This column responds to our Feb. 14 editorial, “Question of adequacy.”
COLUMBUS: Clamoring about the issue of “adequacy” with regard to the funding of public education is a convenient smokescreen for those who refuse to acknowledge the real financial issue facing our public schools. The real issue, and the one deserving the most attention, is the persistent misalignment between how schools currently use money and what we know about the best practices for providing the best possible education for our children.
Fundamentally, the inefficient and ineffective use of funds is the real reason the issue of adequacy cannot be reasonably addressed — not in Ohio; not anywhere.
The concept of adequacy is flawed because it is anchored in the misconception that how much money is spent per student somehow relates to the level of student achievement. The idea that “money can buy better student outcomes” is an intuitively attractive argument to those who have not looked at the data or the research. But the data and research are clear — there is no relationship between how much money a district spends to educate a child and the academic achievement of the students in that district.
“How can this be true?” many will ask. People point to wealthy suburbs and say “they have so much money, and all their students succeed.” But the little secret is that the students in those suburbs would succeed with far less; or alternatively, with the dollars available, those districts could do far more for their students.
What’s more, how does one explain a district that spends very little, and achieves at as high levels as the wealthy suburbs? (Consider, for instance, places like Manchester Local and Norton City districts in Summit County and Avon Local in Cuyahoga County.)
Of the districts in Summit County that are rated Excellent or higher in fiscal year 2011, the highest spending district spends 58 percent more than the lowest spending. Across the state, in every spending category — high, medium or low — there are examples of high performing schools and low performing schools. Bottom line — more money doesn’t equal better results.
Looking beyond Ohio’s borders, the data show the same thing. No “adequacy study” conducted in any state has ever been proved to be the answer; the magic number. And the states that have implemented “adequate funding” have little academic improvement to show for it. When the focus is simply on how much money and not how money is used, more money is spent, nothing improves, and the taxpayers get stuck with the tab.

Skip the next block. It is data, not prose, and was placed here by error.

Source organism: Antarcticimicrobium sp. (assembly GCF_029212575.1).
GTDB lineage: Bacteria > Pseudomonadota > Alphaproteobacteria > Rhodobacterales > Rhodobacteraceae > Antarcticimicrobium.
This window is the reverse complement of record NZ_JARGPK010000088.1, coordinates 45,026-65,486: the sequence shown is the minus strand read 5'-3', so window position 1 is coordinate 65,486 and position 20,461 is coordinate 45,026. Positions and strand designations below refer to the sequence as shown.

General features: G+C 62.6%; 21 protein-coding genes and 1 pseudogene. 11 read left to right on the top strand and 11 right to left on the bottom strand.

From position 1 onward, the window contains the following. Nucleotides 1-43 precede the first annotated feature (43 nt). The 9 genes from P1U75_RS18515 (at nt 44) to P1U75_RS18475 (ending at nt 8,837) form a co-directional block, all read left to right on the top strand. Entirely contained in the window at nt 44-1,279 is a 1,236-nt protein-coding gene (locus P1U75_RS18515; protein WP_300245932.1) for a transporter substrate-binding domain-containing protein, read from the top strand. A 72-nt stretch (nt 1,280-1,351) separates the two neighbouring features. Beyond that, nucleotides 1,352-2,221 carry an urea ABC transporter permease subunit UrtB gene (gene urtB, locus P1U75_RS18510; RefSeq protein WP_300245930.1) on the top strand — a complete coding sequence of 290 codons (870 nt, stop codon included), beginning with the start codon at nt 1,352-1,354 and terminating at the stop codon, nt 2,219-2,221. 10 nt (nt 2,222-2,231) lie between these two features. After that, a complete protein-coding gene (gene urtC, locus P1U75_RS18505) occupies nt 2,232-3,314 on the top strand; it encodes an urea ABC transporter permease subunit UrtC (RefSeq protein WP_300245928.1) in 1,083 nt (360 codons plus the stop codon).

So if not money, what does contribute to getting consistently high results with student learning? It’s a lot of things. The quality of the teachers and their professional development, the quality of principals, a “no excuses; every child can learn” attitude, the collaborative and urgent approach to instruction and learning taken by an entire school building team, diligent and frequent student data analysis, a focus on research and evidence-based practices and fidelity of implementation, etc.
In Long Beach, Calif., a large district with high poverty that has shown amazing improvement, they call it “the Long Beach way.” It’s stuff that money cannot really buy.
It’s how a district is organized to deliver the results and the attitude it takes in doing what needs to be done. Every performance audit conducted by the state auditor has shown ways for each audited district to save money. Every Ohio Improvement Process visit conducted by the staff at the Ohio Department of Education has shown opportunities for academic improvement within current resources.
Virtually no district in Ohio (or in any state, for that matter) is making the best use of its available resources in the interest of improving student achievement. So unless and until we maximize the productive use of the resources currently available we shouldn’t be speculating about the school funding equivalent of “how many angels can dance on the head of a pin” — adequacy.
Gov. John Kasich and his staff were right to not waste any more time and energy over something that has entirely no relevancy. Our collective efforts are much better focused on how to operate our schools more effectively and efficiently in the interest of improving student learning.
DeMaria is a former state budget director and former associate superintendent for school finance at the Ohio Department of Education.